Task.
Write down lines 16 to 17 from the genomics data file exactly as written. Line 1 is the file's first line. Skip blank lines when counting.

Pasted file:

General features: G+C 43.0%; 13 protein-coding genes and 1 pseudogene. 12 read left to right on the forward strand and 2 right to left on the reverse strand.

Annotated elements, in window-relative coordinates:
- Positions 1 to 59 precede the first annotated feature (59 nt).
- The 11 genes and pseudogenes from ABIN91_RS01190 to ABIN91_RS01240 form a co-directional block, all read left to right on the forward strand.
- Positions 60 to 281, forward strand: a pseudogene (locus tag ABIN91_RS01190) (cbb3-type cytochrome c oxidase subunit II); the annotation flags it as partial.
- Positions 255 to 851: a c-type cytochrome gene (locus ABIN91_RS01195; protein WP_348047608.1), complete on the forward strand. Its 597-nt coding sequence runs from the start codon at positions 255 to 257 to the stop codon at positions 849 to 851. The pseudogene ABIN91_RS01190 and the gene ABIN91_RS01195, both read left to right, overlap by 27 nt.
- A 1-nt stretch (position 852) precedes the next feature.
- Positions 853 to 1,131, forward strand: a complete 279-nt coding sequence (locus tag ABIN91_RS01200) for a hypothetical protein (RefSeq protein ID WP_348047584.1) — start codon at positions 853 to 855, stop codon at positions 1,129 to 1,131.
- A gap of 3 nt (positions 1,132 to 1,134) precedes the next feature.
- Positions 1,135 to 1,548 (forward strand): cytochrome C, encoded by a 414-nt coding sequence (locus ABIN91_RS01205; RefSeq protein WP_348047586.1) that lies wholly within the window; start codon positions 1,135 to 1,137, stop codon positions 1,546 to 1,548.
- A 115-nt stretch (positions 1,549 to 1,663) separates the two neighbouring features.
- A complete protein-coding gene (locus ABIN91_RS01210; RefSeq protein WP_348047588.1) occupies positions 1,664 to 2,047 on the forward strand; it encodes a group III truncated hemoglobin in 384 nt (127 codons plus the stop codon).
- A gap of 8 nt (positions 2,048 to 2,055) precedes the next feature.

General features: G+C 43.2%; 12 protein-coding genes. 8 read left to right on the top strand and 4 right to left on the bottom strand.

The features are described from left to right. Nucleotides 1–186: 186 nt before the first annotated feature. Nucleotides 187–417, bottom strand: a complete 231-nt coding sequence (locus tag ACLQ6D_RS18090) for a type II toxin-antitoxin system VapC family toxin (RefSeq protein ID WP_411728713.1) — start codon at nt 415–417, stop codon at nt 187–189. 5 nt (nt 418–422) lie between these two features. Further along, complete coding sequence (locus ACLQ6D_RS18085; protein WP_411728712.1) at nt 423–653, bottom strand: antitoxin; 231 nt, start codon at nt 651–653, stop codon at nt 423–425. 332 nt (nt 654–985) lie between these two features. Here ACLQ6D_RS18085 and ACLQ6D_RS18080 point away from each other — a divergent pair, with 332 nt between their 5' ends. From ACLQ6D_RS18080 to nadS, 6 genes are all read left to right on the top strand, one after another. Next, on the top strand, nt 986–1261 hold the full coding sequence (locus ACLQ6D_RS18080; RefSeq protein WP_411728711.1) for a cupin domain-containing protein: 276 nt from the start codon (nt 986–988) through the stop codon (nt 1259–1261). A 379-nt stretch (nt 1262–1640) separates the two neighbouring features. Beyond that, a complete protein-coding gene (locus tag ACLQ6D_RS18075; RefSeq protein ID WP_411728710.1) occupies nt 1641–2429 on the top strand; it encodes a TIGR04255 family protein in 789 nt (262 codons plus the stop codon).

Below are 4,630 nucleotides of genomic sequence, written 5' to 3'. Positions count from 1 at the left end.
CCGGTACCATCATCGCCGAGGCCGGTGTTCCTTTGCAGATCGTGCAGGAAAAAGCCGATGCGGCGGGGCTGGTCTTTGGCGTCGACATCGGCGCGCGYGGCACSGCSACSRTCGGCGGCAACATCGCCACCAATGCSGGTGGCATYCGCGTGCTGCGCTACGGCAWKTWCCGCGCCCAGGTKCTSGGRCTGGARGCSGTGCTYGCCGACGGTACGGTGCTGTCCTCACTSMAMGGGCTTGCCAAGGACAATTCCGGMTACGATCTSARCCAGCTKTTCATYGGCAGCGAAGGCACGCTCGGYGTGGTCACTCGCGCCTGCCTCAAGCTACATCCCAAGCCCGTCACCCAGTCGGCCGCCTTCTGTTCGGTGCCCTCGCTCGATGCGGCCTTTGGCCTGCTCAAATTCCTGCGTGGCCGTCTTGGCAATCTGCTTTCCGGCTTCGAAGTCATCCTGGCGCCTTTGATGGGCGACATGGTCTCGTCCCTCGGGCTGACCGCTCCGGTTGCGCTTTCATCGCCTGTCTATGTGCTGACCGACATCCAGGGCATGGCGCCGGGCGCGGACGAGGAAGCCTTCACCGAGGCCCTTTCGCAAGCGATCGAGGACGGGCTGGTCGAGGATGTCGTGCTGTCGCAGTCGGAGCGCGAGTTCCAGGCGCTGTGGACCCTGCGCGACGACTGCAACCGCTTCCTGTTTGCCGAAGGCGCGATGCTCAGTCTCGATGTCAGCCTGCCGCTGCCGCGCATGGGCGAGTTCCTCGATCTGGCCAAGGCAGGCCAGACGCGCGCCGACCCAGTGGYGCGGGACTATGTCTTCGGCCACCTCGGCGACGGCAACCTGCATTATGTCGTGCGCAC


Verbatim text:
Below are 4,630 nucleotides of genomic sequence, written 5' to 3'. Positions count from 1 at the left end.
CCGGTACCATCATCGCCGAGGCCGGTGTTCCTTTGCAGATCGTGCAGGAAAAAGCCGATGCGGCGGGGCTGGTCTTTGGCGTCGACATCGGCGCGCGYGGCACSGCSACSRTCGGCGGCAACATCGCCACCAATGCSGGTGGCATYCGCGTGCTGCGCTACGGCAWKTWCCGCGCCCAGGTKCTSGGRCTGGARGCSGTGCTYGCCGACGGTACGGTGCTGTCCTCACTSMAMGGGCTTGCCAAGGACAATTCCGGMTACGATCTSARCCAGCTKTTCATYGGCAGCGAAGGCACGCTCGGYGTGGTCACTCGCGCCTGCCTCAAGCTACATCCCAAGCCCGTCACCCAGTCGGCCGCCTTCTGTTCGGTGCCCTCGCTCGATGCGGCCTTTGGCCTGCTCAAATTCCTGCGTGGCCGTCTTGGCAATCTGCTTTCCGGCTTCGAAGTCATCCTGGCGCCTTTGATGGGCGACATGGTCTCGTCCCTCGGGCTGACCGCTCCGGTTGCGCTTTCATCGCCTGTCTATGTGCTGACCGACATCCAGGGCATGGCGCCGGGCGCGGACGAGGAAGCCTTCACCGAGGCCCTTTCGCAAGCGATCGAGGACGGGCTGGTCGAGGATGTCGTGCTGTCGCAGTCGGAGCGCGAGTTCCAGGCGCTGTGGACCCTGCGCGACGACTGCAACCGCTTCCTGTTTGCCGAAGGCGCGATGCTCAGTCTCGATGTCAGCCTGCCGCTGCCGCGCATGGGCGAGTTCCTCGATCTGGCCAAGGCAGGCCAGACGCGCGCCGACCCAGTGGYGCGGGACTATGTCTTCGGCCACCTCGGCGACGGCAACCTGCATTATGTCGTGCGCAC